There's simply nothing to join! Except conflict, I guess, but you join a conflict to fight for a vision - for a better world - the conflict itself cannot be the vision!
Read 10 tweets
Oct 23
Probably not what they expected 🤭

At the Athens Democracy Forum a researcher at the University of Zurich was asked to comment on democracy in China and her response was that actually... China is actually kind of democratic!
Perfect occasion to re-link to this old thread of mine 🔽

Many people do not know that the country in the world where people most perceive themselves as living in a democracy is... China!
Also here is the Harvard Kennedy School study she refers to in her talk.

Conducted over 13 years by Harvard researchers on the ground in China, it found that over 93% of Chinese people are satisfied with their government! ImageImage
Read 4 tweets
Oct 23
Extraordinary intervention by Jeffrey Sachs at the Athens Democracy Forum!

Here are a few extracts 🧵

Here he argues that what matters is a country's unique governance culture: classifying countries in political systems ("liberal democracy or not") is oversimplifying.
He doesn't hold back when describing the US governance culture: "A semi-democratic white-dominated hierarchical racist society that aims to preserve privilege by the elites [and founded as] a slave-owning genocidal country". Ouch!
That's why he argues that "the biggest mistake of president Biden was to say 'the greatest struggle of the world is between democracies and autocracies'."

He adds: "The real struggle of the world is to live together and overcome our common crises" under thunderous applause.
Read 6 tweets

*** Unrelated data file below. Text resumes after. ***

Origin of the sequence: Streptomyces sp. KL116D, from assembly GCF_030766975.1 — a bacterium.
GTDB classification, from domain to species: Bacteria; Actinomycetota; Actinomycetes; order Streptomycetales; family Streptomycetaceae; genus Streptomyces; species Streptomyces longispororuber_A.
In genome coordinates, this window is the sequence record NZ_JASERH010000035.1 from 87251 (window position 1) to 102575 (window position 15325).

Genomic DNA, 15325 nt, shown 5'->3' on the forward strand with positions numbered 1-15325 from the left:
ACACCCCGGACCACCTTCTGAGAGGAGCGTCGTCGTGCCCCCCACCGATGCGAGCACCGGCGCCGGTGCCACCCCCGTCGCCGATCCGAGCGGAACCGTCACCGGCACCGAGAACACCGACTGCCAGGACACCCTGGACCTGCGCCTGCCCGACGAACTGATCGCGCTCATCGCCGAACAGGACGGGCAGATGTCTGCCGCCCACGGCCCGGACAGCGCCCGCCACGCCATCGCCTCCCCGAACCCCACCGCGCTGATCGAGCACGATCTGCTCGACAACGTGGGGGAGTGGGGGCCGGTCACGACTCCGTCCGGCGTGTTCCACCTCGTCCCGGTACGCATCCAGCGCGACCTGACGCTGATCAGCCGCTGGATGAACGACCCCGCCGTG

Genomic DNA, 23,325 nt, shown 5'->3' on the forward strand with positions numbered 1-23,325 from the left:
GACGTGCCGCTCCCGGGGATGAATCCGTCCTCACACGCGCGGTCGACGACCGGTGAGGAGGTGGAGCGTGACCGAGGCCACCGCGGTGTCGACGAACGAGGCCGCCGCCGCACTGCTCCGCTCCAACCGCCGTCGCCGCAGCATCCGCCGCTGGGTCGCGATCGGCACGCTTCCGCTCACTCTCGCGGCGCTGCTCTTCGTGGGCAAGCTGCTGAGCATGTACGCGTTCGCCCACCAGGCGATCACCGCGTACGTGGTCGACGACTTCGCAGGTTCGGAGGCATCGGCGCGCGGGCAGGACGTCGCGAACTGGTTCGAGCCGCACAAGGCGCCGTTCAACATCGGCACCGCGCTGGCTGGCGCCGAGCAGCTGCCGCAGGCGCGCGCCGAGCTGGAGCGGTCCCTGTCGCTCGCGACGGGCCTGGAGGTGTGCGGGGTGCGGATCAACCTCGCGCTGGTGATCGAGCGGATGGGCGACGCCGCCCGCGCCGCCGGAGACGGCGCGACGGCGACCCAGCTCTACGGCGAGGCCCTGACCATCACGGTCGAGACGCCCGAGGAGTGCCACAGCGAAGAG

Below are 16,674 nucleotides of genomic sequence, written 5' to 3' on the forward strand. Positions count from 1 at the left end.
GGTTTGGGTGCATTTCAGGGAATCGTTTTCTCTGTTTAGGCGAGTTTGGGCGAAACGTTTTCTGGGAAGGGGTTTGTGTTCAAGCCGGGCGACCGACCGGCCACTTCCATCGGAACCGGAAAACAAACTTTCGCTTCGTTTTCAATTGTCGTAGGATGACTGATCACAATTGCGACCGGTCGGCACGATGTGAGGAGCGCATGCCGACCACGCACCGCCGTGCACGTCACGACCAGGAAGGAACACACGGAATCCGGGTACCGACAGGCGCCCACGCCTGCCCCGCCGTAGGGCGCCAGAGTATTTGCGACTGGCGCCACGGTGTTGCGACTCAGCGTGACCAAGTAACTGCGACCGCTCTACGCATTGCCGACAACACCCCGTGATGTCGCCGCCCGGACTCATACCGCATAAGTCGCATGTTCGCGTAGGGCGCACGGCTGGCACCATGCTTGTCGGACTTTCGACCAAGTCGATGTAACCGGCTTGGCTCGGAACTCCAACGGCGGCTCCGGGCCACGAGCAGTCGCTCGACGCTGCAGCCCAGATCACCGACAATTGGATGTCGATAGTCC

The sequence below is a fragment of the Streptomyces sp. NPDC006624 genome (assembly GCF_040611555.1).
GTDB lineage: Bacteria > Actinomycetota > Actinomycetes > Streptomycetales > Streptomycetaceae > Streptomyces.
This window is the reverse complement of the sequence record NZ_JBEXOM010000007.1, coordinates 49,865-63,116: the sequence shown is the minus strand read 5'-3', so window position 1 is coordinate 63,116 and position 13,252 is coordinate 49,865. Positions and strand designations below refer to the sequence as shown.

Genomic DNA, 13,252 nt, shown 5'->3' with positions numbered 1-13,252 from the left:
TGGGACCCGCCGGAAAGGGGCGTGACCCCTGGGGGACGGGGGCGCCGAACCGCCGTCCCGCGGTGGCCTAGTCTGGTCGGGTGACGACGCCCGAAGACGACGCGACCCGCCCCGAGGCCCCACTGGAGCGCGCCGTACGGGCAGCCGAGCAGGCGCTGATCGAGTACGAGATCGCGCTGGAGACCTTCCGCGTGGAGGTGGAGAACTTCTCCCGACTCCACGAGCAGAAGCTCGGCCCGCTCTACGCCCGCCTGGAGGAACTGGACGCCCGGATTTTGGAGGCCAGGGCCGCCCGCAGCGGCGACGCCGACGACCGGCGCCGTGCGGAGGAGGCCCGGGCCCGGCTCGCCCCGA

Oct 23
This statement by Singapore's gvt on Richard Branson's criticism of their drug policies is an instant classic:…

"[The British who] prosecuted 2 wars in China to force the Chinese to accept opium imports [have no] moral right to lecture Asians on drugs"
It goes on: "Nothing we have seen in the UK or in the West persuades us that adopting a permissive attitude towards drugs [...] will increase human happiness. Where drug addiction is concerned, things have steadily worsened in the UK, while [they] have steadily improved in SG"
They invite Branson for a live televised debate so he "may use this platform to demonstrate to Singaporeans the error of our ways and why Singapore should do away with laws that have kept our population safe from the global scourge of drug abuse" 🤭
Read 6 tweets
Oct 22
The truth is that not a single person speculating on why Hu was led out has a single clue why. Period.

Could just as well be a health emergency to do with his wife for instance.

Automatically suspecting malice for anything happening in China is, as often, the real scandal here.
This is, by the way, what those who really know about Chinese elite politics, like Alfred Wu, believe 🔽
Exactly 🔽 Hu himself obviously has major health issues, he needs an aide wherever he goes
Read 6 tweets
Oct 21
China developped a new "electromagnetic sledge" train that goes up to 1030km/h (640mph).

Besides ultra-fast ground transport, they say a key applications is aerospace. Yet another sign that they are going for O'Neill's "high frontier" vision.

A small 🧵…
This ⬇️ is why.

The O'Neill vision is about massive (Mios of people) space stations. Since it'd be WAY too costly to build those habitats with stuff from earth, O'Neill proposes to shoot Moon material into space with... **electromagnetic sledges**!
Here is a thread I made a little while back on the book O'Neill, a professor of physics at Princeton University, wrote on his vision.

Rather ironical that it's China who's going for his vision and not the US but great ideas are universal!
Read 4 tweets